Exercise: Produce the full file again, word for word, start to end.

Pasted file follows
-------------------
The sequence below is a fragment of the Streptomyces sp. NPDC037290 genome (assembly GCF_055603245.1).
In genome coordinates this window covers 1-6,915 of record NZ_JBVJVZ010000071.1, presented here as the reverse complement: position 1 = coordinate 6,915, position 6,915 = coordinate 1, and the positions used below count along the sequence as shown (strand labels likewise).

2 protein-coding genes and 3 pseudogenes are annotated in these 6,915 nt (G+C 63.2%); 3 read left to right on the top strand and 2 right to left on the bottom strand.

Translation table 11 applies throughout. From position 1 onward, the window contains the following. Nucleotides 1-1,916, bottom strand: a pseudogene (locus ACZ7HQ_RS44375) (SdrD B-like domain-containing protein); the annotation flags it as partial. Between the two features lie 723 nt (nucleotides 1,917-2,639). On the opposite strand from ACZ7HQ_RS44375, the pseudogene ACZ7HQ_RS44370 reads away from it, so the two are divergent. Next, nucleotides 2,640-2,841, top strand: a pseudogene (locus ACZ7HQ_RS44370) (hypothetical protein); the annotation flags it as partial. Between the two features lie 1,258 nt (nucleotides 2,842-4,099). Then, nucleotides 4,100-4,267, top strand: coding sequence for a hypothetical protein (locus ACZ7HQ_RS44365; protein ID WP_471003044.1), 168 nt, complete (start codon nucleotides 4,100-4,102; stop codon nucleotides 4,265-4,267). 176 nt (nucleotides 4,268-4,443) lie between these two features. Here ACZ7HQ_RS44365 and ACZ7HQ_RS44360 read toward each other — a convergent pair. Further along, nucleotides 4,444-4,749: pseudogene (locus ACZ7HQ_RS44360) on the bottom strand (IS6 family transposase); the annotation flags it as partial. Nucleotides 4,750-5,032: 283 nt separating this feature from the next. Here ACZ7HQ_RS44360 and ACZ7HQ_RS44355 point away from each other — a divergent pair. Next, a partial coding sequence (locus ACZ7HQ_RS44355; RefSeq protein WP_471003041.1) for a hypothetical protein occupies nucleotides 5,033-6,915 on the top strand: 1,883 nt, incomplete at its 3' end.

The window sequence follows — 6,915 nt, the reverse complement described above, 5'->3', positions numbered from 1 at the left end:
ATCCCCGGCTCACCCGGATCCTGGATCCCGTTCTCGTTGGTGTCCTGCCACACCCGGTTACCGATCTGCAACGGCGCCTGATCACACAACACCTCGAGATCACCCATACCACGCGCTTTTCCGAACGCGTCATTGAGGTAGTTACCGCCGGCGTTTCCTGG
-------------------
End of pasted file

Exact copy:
The sequence below is a fragment of the Streptomyces sp. NPDC037290 genome (assembly GCF_055603245.1).
In genome coordinates this window covers 1-6,915 of record NZ_JBVJVZ010000071.1, presented here as the reverse complement: position 1 = coordinate 6,915, position 6,915 = coordinate 1, and the positions used below count along the sequence as shown (strand labels likewise).

2 protein-coding genes and 3 pseudogenes are annotated in these 6,915 nt (G+C 63.2%); 3 read left to right on the top strand and 2 right to left on the bottom strand.

Translation table 11 applies throughout. From position 1 onward, the window contains the following. Nucleotides 1-1,916, bottom strand: a pseudogene (locus ACZ7HQ_RS44375) (SdrD B-like domain-containing protein); the annotation flags it as partial. Between the two features lie 723 nt (nucleotides 1,917-2,639). On the opposite strand from ACZ7HQ_RS44375, the pseudogene ACZ7HQ_RS44370 reads away from it, so the two are divergent. Next, nucleotides 2,640-2,841, top strand: a pseudogene (locus ACZ7HQ_RS44370) (hypothetical protein); the annotation flags it as partial. Between the two features lie 1,258 nt (nucleotides 2,842-4,099). Then, nucleotides 4,100-4,267, top strand: coding sequence for a hypothetical protein (locus ACZ7HQ_RS44365; protein ID WP_471003044.1), 168 nt, complete (start codon nucleotides 4,100-4,102; stop codon nucleotides 4,265-4,267). 176 nt (nucleotides 4,268-4,443) lie between these two features. Here ACZ7HQ_RS44365 and ACZ7HQ_RS44360 read toward each other — a convergent pair. Further along, nucleotides 4,444-4,749: pseudogene (locus ACZ7HQ_RS44360) on the bottom strand (IS6 family transposase); the annotation flags it as partial. Nucleotides 4,750-5,032: 283 nt separating this feature from the next. Here ACZ7HQ_RS44360 and ACZ7HQ_RS44355 point away from each other — a divergent pair. Next, a partial coding sequence (locus ACZ7HQ_RS44355; RefSeq protein WP_471003041.1) for a hypothetical protein occupies nucleotides 5,033-6,915 on the top strand: 1,883 nt, incomplete at its 3' end.

The window sequence follows — 6,915 nt, the reverse complement described above, 5'->3', positions numbered from 1 at the left end:
ATCCCCGGCTCACCCGGATCCTGGATCCCGTTCTCGTTGGTGTCCTGCCACACCCGGTTACCGATCTGCAACGGCGCCTGATCACACAACACCTCGAGATCACCCATACCACGCGCTTTTCCGAACGCGTCATTGAGGTAGTTACCGCCGGCGTTTCCTGG